You can’t be, everybody’s cup of tea
Some like it bitter, some like it sweet
Nobody’s everybody’s favorite
So you might as well just make it how you please

Kacey wouldn’t mind if I told her “Cup of Tea” gets me thinking just as much about tea as about how well I mesh with other people.  Not that I’ll be steeping anytime soon, mind you.  I can’t seem to acquire tea-taste, no matter how many times I put the kettle on.  Go figure – half my DNA originates from England, so you’d think my instincts would have me setting out the fine china and doilies every afternoon.  I’d nibble on the cakes or scones or whatever comes with, but no tea, please.  I much prefer my morning coffee.

Ironically, tea brews with some of my earliest childhood memories.  My parents used to take my brothers and I downtown in Los Angeles, to restaurants on the streets of Chinatown – probably as much for the cultural experience as for the food. I can still picture those dark, quiet dining rooms, with the strange music and gaudy decor.  The meal always began with a pot of tea, including the little round cups that seemed to have misplaced their handles.  Tea was a cool experience back then. Listen, when all you drank was milk or water (or the occasional soda), tea was pretty sweet no matter how it tasted.  It was like having a “grown-up” drink before being grown up.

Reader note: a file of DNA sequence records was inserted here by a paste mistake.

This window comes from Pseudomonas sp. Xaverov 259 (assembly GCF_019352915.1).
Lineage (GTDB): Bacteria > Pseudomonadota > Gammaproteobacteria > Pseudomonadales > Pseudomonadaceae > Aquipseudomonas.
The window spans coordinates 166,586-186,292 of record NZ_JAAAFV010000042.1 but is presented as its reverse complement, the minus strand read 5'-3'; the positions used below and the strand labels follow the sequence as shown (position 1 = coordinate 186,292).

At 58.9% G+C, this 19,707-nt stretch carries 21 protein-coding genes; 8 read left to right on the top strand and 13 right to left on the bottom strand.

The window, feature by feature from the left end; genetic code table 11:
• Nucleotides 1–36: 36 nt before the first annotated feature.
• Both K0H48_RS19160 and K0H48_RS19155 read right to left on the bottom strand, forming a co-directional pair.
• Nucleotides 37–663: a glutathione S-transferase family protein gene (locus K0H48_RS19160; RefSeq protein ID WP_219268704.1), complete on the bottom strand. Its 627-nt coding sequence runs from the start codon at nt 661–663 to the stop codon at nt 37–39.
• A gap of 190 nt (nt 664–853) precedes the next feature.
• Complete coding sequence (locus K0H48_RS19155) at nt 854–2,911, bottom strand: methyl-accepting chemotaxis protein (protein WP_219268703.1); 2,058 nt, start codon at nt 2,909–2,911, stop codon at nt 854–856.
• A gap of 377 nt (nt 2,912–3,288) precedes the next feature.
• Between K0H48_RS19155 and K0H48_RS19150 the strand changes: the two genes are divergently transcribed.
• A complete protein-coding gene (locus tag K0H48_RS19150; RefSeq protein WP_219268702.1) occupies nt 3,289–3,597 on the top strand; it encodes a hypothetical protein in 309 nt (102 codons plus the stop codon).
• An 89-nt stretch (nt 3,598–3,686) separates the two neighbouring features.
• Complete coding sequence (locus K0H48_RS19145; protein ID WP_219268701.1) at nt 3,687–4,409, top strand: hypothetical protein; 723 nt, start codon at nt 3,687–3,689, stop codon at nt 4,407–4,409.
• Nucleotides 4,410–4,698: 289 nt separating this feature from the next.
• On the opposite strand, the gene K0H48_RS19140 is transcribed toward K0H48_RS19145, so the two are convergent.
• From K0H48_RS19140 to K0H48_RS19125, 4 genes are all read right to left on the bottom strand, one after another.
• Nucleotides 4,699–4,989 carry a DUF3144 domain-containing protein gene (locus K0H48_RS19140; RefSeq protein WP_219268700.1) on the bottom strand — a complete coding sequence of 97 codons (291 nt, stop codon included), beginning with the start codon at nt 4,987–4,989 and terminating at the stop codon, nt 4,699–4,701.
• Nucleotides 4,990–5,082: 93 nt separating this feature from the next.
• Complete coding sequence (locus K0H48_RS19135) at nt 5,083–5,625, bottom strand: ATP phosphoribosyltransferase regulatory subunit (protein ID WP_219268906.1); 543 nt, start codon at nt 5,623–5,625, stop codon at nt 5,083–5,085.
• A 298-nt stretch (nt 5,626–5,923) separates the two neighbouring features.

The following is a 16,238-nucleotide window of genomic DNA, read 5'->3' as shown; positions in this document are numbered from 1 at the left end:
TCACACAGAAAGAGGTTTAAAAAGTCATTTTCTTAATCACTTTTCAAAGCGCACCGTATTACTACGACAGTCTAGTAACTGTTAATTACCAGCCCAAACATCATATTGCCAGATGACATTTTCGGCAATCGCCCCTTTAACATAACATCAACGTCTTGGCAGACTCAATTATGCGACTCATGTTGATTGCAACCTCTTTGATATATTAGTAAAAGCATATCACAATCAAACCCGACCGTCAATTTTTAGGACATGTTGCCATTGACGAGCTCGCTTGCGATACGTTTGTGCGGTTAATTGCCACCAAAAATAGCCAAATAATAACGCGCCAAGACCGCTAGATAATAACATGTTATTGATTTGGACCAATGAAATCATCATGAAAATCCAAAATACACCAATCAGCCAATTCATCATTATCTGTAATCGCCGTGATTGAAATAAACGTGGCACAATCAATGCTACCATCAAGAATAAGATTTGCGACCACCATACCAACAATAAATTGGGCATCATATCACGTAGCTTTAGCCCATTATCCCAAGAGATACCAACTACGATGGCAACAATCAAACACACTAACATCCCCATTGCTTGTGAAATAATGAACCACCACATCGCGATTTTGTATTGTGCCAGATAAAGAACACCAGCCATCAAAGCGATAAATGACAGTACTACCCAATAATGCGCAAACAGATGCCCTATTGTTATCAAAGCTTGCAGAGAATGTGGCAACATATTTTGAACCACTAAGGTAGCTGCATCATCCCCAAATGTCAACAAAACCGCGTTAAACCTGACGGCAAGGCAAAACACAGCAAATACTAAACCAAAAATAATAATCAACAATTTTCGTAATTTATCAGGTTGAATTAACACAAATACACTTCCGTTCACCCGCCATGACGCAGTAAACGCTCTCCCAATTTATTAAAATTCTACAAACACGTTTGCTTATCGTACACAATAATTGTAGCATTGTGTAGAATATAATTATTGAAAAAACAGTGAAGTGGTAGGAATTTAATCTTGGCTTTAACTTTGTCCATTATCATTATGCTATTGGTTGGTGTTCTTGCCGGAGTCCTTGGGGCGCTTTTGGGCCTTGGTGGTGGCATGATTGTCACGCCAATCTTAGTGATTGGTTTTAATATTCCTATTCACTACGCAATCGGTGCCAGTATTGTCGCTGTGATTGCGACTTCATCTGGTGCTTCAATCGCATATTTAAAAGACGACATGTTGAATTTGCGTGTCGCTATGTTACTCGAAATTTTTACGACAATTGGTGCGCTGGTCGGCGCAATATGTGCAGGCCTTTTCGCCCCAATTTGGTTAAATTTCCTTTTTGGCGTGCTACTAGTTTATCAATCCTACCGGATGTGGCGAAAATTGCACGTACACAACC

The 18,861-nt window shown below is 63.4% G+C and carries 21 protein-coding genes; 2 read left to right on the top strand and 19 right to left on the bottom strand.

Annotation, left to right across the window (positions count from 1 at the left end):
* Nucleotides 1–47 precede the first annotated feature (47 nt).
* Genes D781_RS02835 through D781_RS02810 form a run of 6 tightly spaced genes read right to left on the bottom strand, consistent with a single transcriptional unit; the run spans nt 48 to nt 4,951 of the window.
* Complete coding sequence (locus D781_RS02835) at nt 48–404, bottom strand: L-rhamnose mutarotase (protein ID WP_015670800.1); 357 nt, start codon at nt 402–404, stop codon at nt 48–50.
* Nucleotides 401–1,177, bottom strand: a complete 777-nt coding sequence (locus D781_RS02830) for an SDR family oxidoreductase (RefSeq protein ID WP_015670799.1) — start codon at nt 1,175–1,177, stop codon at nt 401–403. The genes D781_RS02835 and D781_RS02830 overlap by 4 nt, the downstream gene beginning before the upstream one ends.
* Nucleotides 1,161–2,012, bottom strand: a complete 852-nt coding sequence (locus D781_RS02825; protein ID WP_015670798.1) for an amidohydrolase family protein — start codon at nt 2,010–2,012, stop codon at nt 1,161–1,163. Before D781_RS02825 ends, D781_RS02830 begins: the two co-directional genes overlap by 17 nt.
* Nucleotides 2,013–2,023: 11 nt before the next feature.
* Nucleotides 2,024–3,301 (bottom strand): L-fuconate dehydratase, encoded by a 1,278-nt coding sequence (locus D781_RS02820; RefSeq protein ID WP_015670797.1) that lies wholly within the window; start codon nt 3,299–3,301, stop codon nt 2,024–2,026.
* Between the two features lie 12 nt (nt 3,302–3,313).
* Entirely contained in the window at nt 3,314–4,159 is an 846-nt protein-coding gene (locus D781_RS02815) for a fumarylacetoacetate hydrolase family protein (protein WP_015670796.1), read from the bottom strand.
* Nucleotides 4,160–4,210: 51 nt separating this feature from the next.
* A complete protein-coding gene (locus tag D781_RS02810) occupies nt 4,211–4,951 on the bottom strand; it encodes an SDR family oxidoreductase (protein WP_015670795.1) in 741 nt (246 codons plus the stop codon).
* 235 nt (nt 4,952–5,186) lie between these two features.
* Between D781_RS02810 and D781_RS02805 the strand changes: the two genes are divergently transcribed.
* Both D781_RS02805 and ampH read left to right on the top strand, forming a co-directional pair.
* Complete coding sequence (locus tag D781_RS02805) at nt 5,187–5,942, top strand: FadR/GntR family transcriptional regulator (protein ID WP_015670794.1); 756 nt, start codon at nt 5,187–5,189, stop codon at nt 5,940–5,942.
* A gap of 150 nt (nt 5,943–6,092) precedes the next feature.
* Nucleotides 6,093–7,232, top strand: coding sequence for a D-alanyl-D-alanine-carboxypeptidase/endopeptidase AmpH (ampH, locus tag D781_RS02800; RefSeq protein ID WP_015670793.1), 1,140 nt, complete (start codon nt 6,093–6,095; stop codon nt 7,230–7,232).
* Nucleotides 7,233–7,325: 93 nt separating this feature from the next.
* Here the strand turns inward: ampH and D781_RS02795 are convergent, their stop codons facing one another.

Forty-odd years later, I notched another tea-riffic memory.  My wife and I took a cruise on the Baltic Sea a few summers ago (“six countries in eight days”), and chose Oceania, one of the nicer cruise lines.  Good decision.  As much as we enjoyed the excursions off the ship, we enjoyed the return even more, because every day we were treated to “afternoon tea”.  Oceania’s tea was the perfect respite between the early morning touring and the evening dinners/dancing.  “Tea” included tableside service from tuxedoed waitstaff, countless cakes and petit fours, and those little triangle sandwiches with the crusts removed.  “Tea” even included a string quartet; their soft music adding to the ambiance.  I suppose I could’ve asked for coffee instead, but that would’ve tainted the experience.  Not to say I enjoyed the tea itself.  Just “afternoon tea”.